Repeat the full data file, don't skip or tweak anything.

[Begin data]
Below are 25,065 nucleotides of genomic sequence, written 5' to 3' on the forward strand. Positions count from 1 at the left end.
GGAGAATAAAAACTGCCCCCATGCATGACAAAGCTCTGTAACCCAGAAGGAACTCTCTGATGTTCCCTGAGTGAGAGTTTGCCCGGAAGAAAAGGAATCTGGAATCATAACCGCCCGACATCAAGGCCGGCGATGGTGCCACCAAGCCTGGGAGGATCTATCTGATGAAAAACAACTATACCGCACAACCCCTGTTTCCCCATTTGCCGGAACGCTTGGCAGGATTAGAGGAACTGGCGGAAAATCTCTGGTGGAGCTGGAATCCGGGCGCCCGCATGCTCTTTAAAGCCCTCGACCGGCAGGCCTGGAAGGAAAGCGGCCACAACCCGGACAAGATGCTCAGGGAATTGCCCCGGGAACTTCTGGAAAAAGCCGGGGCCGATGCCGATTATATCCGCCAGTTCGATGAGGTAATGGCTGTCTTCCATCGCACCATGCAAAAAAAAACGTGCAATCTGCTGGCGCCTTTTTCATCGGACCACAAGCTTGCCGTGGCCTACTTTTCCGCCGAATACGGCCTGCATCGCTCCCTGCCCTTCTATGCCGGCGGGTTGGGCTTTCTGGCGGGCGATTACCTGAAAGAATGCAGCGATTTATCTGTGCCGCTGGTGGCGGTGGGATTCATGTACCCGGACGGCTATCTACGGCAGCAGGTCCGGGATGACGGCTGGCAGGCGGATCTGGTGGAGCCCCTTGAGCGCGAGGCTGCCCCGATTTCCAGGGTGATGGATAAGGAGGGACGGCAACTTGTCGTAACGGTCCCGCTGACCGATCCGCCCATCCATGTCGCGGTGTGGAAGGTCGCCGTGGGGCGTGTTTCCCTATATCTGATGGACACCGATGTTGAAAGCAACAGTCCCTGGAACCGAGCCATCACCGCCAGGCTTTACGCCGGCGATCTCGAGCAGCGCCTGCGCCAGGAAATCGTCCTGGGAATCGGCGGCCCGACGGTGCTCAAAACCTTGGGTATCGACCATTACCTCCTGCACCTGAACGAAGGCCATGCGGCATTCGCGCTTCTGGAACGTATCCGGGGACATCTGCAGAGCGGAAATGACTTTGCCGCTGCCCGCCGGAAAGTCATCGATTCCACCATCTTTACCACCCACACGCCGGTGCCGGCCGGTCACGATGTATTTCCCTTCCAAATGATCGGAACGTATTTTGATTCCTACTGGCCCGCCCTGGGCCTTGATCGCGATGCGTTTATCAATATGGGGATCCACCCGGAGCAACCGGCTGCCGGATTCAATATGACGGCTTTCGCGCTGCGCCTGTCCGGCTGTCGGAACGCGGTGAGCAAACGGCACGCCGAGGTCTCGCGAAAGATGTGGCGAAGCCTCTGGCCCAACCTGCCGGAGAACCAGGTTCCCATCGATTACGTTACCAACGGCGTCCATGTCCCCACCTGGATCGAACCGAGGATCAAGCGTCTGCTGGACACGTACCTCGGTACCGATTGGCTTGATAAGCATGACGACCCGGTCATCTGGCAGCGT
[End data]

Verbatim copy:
Below are 25,065 nucleotides of genomic sequence, written 5' to 3' on the forward strand. Positions count from 1 at the left end.
GGAGAATAAAAACTGCCCCCATGCATGACAAAGCTCTGTAACCCAGAAGGAACTCTCTGATGTTCCCTGAGTGAGAGTTTGCCCGGAAGAAAAGGAATCTGGAATCATAACCGCCCGACATCAAGGCCGGCGATGGTGCCACCAAGCCTGGGAGGATCTATCTGATGAAAAACAACTATACCGCACAACCCCTGTTTCCCCATTTGCCGGAACGCTTGGCAGGATTAGAGGAACTGGCGGAAAATCTCTGGTGGAGCTGGAATCCGGGCGCCCGCATGCTCTTTAAAGCCCTCGACCGGCAGGCCTGGAAGGAAAGCGGCCACAACCCGGACAAGATGCTCAGGGAATTGCCCCGGGAACTTCTGGAAAAAGCCGGGGCCGATGCCGATTATATCCGCCAGTTCGATGAGGTAATGGCTGTCTTCCATCGCACCATGCAAAAAAAAACGTGCAATCTGCTGGCGCCTTTTTCATCGGACCACAAGCTTGCCGTGGCCTACTTTTCCGCCGAATACGGCCTGCATCGCTCCCTGCCCTTCTATGCCGGCGGGTTGGGCTTTCTGGCGGGCGATTACCTGAAAGAATGCAGCGATTTATCTGTGCCGCTGGTGGCGGTGGGATTCATGTACCCGGACGGCTATCTACGGCAGCAGGTCCGGGATGACGGCTGGCAGGCGGATCTGGTGGAGCCCCTTGAGCGCGAGGCTGCCCCGATTTCCAGGGTGATGGATAAGGAGGGACGGCAACTTGTCGTAACGGTCCCGCTGACCGATCCGCCCATCCATGTCGCGGTGTGGAAGGTCGCCGTGGGGCGTGTTTCCCTATATCTGATGGACACCGATGTTGAAAGCAACAGTCCCTGGAACCGAGCCATCACCGCCAGGCTTTACGCCGGCGATCTCGAGCAGCGCCTGCGCCAGGAAATCGTCCTGGGAATCGGCGGCCCGACGGTGCTCAAAACCTTGGGTATCGACCATTACCTCCTGCACCTGAACGAAGGCCATGCGGCATTCGCGCTTCTGGAACGTATCCGGGGACATCTGCAGAGCGGAAATGACTTTGCCGCTGCCCGCCGGAAAGTCATCGATTCCACCATCTTTACCACCCACACGCCGGTGCCGGCCGGTCACGATGTATTTCCCTTCCAAATGATCGGAACGTATTTTGATTCCTACTGGCCCGCCCTGGGCCTTGATCGCGATGCGTTTATCAATATGGGGATCCACCCGGAGCAACCGGCTGCCGGATTCAATATGACGGCTTTCGCGCTGCGCCTGTCCGGCTGTCGGAACGCGGTGAGCAAACGGCACGCCGAGGTCTCGCGAAAGATGTGGCGAAGCCTCTGGCCCAACCTGCCGGAGAACCAGGTTCCCATCGATTACGTTACCAACGGCGTCCATGTCCCCACCTGGATCGAACCGAGGATCAAGCGTCTGCTGGACACGTACCTCGGTACCGATTGGCTTGATAAGCATGACGACCCGGTCATCTGGCAGCGT